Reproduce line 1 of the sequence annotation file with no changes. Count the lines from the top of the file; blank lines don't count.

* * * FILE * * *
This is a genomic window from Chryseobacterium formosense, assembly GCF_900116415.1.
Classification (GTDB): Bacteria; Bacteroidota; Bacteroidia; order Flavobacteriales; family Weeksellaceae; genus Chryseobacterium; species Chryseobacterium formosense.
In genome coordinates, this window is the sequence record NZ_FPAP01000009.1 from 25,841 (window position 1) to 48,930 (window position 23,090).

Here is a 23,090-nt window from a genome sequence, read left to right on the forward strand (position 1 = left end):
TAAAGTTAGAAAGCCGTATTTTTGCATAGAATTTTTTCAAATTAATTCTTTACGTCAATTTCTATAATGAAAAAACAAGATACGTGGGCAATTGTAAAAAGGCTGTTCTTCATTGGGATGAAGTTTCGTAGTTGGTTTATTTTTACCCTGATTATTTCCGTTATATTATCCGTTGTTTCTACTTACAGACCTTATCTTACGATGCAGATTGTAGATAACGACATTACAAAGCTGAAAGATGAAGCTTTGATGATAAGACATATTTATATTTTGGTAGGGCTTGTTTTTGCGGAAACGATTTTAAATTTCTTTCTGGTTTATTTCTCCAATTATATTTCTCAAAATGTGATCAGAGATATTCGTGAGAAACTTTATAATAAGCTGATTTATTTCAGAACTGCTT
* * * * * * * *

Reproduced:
This is a genomic window from Chryseobacterium formosense, assembly GCF_900116415.1.